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Access 101

Prioritizing Mental Health in Construction

Blog Posts - Oct 23

Prioritizing Mental Health in Construction

JLG Industries, Inc.
World-leading access equipment manufacturer
McConnellsburg, PA

At JLG, safety is an uncompromised value. As we work to develop cutting-edge products, enhance the worksite of the future and expand into global markets, we maintain a firm commitment to keep people safe at work—from JLG team members to the operators who use our equipment every day.

On the jobsite, safety begins with the health and wellbeing—including mental health—of each worker. In recognition of Mental Illness Awareness Week, October 1-7, and National Depression Awareness Month, October 1-31, JLG would like to shed light on mental illness, suicide and the impact of mental health on the construction jobsite. 

Why focus on mental health?

More than 20 percent of U.S. adults live with mental illness, according to the National Institutes of Health. Of those adults, only 40 percent sought treatment for mental illness within the past year. Mental illness is a major risk factor for suicide, as most people who commit suicide have a diagnosable mental disorder—most commonly a depressive disorder or a substance use disorder.

The construction industry is among the bottom 10 industries by mental health score. One Canadian study shows that 83 percent of construction workers have experienced a moderate to severe mental health issue. What’s more, construction workers suffer from a substance abuse rate that’s nearly twice the national average. The industry is also plagued by a suicide rate of more than 3.5 times the national average, and the highest number of suicides across all occupational groups. 

According to the Construction Industry Alliance for Suicide Prevention, construction workers are at a greater risk for suicide due to both the makeup of the workforce and the demands of the job. The construction workforce is 97 percent male and employs a considerable number of veterans—two demographics that are more prone to suicide than the general population. Construction professionals work long hours in a physically demanding and stressful profession, contributing to irregular sleep patterns and higher incidence of physical pain, including chronic pain, a risk factor for depression and/or self-medication. In addition, construction workers often spend significant time away from family and friends and face greater than average layoff potential due to seasonal work or economic downturns.

Loss of connection, loss of sleep, loss (or potential loss) of income, loss of physical wellbeing … these factors may seem insurmountable, but there are ways the construction industry can mitigate their impact.  

Whether you are a business owner, executive, supervisor, manager, human resources professional, construction worker or trade association leader, you can help raise awareness of mental health concerns among construction workers and support for those impacted by mental illness.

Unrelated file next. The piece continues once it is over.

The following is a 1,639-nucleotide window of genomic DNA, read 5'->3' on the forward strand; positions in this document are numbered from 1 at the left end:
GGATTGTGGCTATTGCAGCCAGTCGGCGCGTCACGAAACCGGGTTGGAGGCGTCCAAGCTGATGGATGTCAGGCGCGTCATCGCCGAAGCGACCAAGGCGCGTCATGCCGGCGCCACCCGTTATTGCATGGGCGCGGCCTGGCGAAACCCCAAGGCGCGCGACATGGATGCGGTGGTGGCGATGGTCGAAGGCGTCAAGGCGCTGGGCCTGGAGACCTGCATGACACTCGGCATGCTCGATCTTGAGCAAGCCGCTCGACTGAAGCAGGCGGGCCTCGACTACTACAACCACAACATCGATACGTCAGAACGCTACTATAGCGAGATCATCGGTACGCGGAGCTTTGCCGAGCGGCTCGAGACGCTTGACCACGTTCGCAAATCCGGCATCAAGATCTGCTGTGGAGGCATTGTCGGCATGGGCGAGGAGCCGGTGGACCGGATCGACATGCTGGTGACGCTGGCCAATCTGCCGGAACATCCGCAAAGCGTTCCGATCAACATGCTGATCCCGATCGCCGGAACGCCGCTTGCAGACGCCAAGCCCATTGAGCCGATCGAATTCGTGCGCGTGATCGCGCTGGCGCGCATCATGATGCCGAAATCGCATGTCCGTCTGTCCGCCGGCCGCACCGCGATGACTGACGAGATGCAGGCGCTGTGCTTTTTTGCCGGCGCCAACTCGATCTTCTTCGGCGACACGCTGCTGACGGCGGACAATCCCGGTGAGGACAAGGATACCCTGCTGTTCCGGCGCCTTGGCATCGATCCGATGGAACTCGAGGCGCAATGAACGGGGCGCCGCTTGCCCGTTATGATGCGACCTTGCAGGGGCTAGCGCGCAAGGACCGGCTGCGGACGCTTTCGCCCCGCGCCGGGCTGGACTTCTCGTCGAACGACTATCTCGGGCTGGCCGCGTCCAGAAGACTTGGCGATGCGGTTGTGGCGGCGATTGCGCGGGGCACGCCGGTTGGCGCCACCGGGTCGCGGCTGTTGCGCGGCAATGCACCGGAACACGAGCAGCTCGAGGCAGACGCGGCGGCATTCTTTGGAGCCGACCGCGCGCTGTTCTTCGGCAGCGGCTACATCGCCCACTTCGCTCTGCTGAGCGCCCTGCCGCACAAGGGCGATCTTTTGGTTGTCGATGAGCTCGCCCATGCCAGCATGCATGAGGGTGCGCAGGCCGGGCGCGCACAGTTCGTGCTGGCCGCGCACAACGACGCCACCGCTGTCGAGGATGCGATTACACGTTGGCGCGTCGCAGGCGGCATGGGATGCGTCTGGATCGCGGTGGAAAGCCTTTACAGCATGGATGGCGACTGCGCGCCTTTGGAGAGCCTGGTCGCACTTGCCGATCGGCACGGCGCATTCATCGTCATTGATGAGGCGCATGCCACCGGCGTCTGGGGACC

How can you become an advocate for mental health?

  • Do your homework. Download stigma-free mental health resources for companies at nami.org. Find additional information on suicide prevention for the construction industry, including downloadable guides and webinars, from the Construction Industry Alliance for Suicide Prevention and the Occupational Safety and Health Administration (OSHA)
  • Bring mental health to the forefront. Use Mental Illness Awareness Week and National Depression Awareness Month as platforms to spread knowledge and understanding of mental health issues—and the elevated risks among construction workers. Share resources to support those who may be struggling with mental illness, addressing depression, substance abuse and suicidal thoughts.
  • Enhance company resources for mental health. Include mental health and counseling services, as well as mental health days, in your employee benefits packages. 
  • Build a culture that supports psychological safety. Reinforce the concept of a respectful workplace, free from harassment, discrimination or bullying by peers or supervisors.
  • Create a peer support or mentorship initiative among employees to improve community, enhance communication and increase the likeliness of workers seeking help when needed. 

The construction industry has made great strides to support the physical safety of workers on a jobsite through detailed standards and protocols. However, safety begins with employee wellbeing and prioritizing mental health. Organizations that create and maintain a holistically safe and healthy culture are likely to experience higher employee satisfaction, higher performance and productivity and better business results.

How JLG proactively addresses team member mental health

JLG recognizes and invests in mental health resources for its team member, emphasizing proactive and progressive mental health care, including:

  • An Employee Assistance Program (EAP) which includes services to address work-related and personal needs like anxiety and stress. 
  • Access to a variety of free, online mental health and physical health-related classes, tools and trainings from outside providers.
  • Secure connections to virtual licensed therapists for mental health care.
  • Substance abuse support, guidance and resources for employees.

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